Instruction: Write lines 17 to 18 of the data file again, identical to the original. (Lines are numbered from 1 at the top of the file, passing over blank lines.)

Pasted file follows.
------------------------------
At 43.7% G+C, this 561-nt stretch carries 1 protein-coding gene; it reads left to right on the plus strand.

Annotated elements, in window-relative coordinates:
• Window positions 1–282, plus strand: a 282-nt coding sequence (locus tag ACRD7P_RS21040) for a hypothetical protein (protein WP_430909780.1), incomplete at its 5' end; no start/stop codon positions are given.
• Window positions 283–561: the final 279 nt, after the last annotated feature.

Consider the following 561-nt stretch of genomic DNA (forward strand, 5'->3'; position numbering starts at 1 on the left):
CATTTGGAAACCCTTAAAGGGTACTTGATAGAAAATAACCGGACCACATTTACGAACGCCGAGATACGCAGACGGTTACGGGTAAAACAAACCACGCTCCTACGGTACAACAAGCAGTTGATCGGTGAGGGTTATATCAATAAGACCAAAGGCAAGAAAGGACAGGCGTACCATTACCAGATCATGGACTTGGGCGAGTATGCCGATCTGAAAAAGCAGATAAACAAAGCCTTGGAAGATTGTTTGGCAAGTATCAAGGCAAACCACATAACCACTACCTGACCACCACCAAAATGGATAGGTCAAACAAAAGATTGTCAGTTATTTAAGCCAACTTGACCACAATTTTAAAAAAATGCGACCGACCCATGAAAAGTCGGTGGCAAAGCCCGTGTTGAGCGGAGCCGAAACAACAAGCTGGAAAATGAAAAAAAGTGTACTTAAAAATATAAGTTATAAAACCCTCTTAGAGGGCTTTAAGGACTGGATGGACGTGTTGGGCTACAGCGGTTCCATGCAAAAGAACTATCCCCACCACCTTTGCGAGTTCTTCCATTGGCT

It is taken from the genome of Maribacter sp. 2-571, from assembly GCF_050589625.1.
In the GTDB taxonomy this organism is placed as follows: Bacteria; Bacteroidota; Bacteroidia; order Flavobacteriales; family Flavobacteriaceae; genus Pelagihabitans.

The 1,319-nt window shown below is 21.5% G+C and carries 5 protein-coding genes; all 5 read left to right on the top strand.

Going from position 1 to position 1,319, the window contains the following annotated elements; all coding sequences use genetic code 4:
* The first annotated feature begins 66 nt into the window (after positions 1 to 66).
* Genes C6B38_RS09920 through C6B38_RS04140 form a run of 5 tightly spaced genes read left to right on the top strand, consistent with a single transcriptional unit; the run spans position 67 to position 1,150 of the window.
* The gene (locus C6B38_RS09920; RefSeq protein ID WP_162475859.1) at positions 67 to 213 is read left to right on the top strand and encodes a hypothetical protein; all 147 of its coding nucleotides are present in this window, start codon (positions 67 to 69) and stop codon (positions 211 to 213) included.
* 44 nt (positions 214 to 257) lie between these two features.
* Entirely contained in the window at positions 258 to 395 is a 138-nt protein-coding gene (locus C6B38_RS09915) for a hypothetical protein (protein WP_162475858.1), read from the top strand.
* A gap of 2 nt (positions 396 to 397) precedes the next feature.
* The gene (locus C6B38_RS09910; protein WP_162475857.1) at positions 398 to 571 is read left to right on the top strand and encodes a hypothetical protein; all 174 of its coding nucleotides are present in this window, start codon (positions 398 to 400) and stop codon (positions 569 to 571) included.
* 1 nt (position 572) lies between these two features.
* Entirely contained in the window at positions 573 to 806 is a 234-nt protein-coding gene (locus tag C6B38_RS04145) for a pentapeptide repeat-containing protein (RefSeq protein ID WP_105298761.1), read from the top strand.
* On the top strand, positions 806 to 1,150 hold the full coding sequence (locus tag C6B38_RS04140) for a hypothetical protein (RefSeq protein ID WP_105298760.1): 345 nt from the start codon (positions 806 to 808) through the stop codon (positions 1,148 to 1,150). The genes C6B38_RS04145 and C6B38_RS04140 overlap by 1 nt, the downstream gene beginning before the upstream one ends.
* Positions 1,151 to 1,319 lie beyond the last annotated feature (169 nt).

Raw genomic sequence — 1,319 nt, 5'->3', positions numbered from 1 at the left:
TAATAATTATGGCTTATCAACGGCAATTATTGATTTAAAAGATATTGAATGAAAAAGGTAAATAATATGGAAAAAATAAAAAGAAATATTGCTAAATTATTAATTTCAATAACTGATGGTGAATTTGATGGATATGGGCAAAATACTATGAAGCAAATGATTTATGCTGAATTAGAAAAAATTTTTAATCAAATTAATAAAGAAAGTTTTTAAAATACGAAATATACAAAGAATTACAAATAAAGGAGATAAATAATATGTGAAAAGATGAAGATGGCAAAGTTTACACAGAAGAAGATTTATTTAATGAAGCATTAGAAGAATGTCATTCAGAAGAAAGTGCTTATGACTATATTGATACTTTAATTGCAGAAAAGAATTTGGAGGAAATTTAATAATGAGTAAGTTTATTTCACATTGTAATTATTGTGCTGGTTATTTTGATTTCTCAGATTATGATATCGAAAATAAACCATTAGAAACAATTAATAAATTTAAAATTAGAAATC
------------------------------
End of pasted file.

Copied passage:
* The gene (locus C6B38_RS09910; protein WP_162475857.1) at positions 398 to 571 is read left to right on the top strand and encodes a hypothetical protein; all 174 of its coding nucleotides are present in this window, start codon (positions 398 to 400) and stop codon (positions 569 to 571) included.
* 1 nt (position 572) lies between these two features.